Crazy driver

Driving in Pas-de-Calais

The ferry crossing had been smooth. We waved at seagulls and Vincent clucked at passing women until they dutifully admired his fluffy hair and two teeth. I don’t know when to break it to him that girls will not always be so readily impressed, especially not chic European ones.

Primrose Cottage was cosy, pretty and immaculately clean. Apart from a washing machine (holidays are too precious to spend in launderettes, I think), the only amenity I missed was a bath. Showering with an eight-month-old in your arms is like trying to shower while holding a slippery pike. A screeching, red, 19lb pike with kicking legs.

Birthday welcome at Primrose Cottage

Upstairs at Primrose Cottage

Vincent laughing

But while he may hate showers, at least Vincent is too small to have developed coulrophobia …

Clown in the cottage

We didn’t need the baby monitor because we could hear every shuffle and snuffle Vincent made upstairs in his cot. The downside was that he could hear Steve and me too, scoffing crisps and drinking wine after he’d gone to bed. We watched subtitled films so we could keep the volume low; two of my favourite films of the past few years happen to be French (I’ve Loved You So Long and Tell No One) so this didn’t feel like doing homework on holiday.

The nearest commune (official town) to Tortefontaine is Hesdin (pronounced Ey-dan), with its Renaissance-style grand town hall, Thursday market and dusty bistros made stuffy from bar to bidet by old men in flat caps and corduroys. One of whom had the cheek to approach Steve while feeding Vincent his bottle and mime an embarrassingly graphic enquiry as to why I wasn’t breastfeeding. There was an inviting-looking frite van in the central square (Place d’Armes) but to Steve’s disappointment we never managed to be there when it was open.

Vincent in Hesdin

A joke with Daddy

We made day trips to the graceful walled town of Montreuil-sur-Mer (ten miles inland, despite its name) and the seaside resorts of Le Touquet and Berck which, even when wind-blown in the autumn and empty of tourists, retained a certain elegance thanks to soft expanses of beach and wide avenues lined with chocolate shops, icecream parlours and upmarket bars.


Vincent in pushchair

Street in Montreuil-sur-Mer

Le Touquet

Café Leffe in Le Touquet was especially baby-friendly; while Steve tucked into a bowl of mussels steamed in white wine and I tore chunks from my woodfired pizza, the waiter entertained Vincent with funny faces and, unprompted, washed up his bowl, spoon and bib at the end of our dinner.

At Cafe Leffe in Le Touquet

Le Touquet after dark

During this holiday I became a lot less precious about making all of Vincent’s meals from scratch. Ready-made baby food felt easier and safer to serve during long days out and – amusingly – he preferred much of it to my cooking.

Lunch in Le Touquet

Baby self-feeding

While returning from Le Touquet we got stuck down a narrow farm track in soupe de fog. It would have felt like an adventure but, with a tired baby in the back of the car and less than a hand’s span of visibility out the front, I got nervous. I felt guilty. We crawled for over 40 minutes until two combine harvesters emerged from the gloom and flooded the night with light, unintentionally escorting us almost all the way to Primrose Cottage.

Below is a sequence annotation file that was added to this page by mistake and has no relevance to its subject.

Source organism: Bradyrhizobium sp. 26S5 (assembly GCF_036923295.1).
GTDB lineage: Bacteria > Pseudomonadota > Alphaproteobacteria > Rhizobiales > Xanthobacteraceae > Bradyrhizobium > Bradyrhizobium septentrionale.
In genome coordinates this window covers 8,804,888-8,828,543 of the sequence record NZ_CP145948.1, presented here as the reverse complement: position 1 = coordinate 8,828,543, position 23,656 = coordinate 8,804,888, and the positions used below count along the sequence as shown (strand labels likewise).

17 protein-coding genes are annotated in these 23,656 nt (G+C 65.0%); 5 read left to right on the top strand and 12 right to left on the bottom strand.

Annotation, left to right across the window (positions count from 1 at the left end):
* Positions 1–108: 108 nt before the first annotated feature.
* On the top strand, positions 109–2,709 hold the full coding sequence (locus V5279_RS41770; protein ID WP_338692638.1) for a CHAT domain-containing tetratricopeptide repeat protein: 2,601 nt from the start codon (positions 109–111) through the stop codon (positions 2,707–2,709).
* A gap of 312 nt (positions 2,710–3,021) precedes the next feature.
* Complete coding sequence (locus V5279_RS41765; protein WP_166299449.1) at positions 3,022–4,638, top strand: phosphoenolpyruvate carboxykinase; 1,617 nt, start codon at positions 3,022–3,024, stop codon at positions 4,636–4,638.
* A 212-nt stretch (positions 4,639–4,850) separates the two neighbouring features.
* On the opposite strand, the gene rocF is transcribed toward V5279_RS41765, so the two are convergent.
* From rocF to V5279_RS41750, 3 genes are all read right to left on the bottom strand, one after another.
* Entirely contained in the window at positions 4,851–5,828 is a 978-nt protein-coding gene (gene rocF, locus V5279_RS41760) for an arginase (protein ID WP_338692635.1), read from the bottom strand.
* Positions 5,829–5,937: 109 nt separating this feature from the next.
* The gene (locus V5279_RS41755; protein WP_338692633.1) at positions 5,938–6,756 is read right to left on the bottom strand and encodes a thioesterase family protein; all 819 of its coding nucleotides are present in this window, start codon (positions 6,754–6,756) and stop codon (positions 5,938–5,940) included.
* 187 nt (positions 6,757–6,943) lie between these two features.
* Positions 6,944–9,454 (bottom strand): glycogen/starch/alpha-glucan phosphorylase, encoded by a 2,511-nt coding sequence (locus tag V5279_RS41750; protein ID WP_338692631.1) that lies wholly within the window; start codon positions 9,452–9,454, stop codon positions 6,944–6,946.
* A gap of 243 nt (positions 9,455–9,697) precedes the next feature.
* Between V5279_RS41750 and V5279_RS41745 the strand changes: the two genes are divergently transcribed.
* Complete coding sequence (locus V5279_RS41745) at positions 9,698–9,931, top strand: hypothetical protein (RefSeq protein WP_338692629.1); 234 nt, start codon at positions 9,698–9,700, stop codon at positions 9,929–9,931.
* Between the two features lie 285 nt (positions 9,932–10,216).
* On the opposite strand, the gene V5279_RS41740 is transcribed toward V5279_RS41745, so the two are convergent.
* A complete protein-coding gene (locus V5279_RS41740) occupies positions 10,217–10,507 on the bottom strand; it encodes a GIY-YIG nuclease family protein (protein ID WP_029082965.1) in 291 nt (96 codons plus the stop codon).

We also visited Lille, just under two hours’ drive away, where classy shops and patisserie windows piled rainbow-high with shiny macaroons temporarily sated my yen to return to Paris. I couldn’t resist buying Vincent a soft bowling set shaped like the trippy Barbapapa characters I’d loved as a tot, although I’ve hidden them away until he passes this current stage of gnawing everything he lays his hands on. Barbapapa, Barbamama and their brightly coloured Barbababies do look especially tasty. More age-appropriate for now is Sophie la Girafe, that famous teething toy whom I picked up in Carrefour for only eight euros. I suspect she will be chewed and squeaked and loved long after her spots have rubbed off.

In Lille we found a great place to eat: Chez la Vieille with its earthy cooking aromas and provincial cluttered decor served the local speciality that Steve had been hankering after: Carbonnade à la Flamande or beef cooked in Flemish beer and gingerbread. I ate a tart made with Maroilles, the local cows’ milk cheese that reeked like dog poo when we’d bought it ourselves but was transformed here into a pungent, rich warm flan filling. Vincent tried – and dropped – his first frite. The manager had been fast to find him a highchair and us a space to park his buggy in the cramped bar.

Lunch at Chez la Vieille

Nord Pas-de-Calais isn’t blessed with the sunshine and vineyards of southern France, it’s true, but its clean white sands, genteel towns and hearty, Flemish-inspired food and beer left me puzzled as to why so many Brits zoom through it en route to better-known destinations. If you have a little one and fancy holidaying overseas without flying or undertaking a painfully long drive, I definitely recommend a week of cheating.

Posted in Latest journeys, Travels with children | Tagged , , , | 2 Comments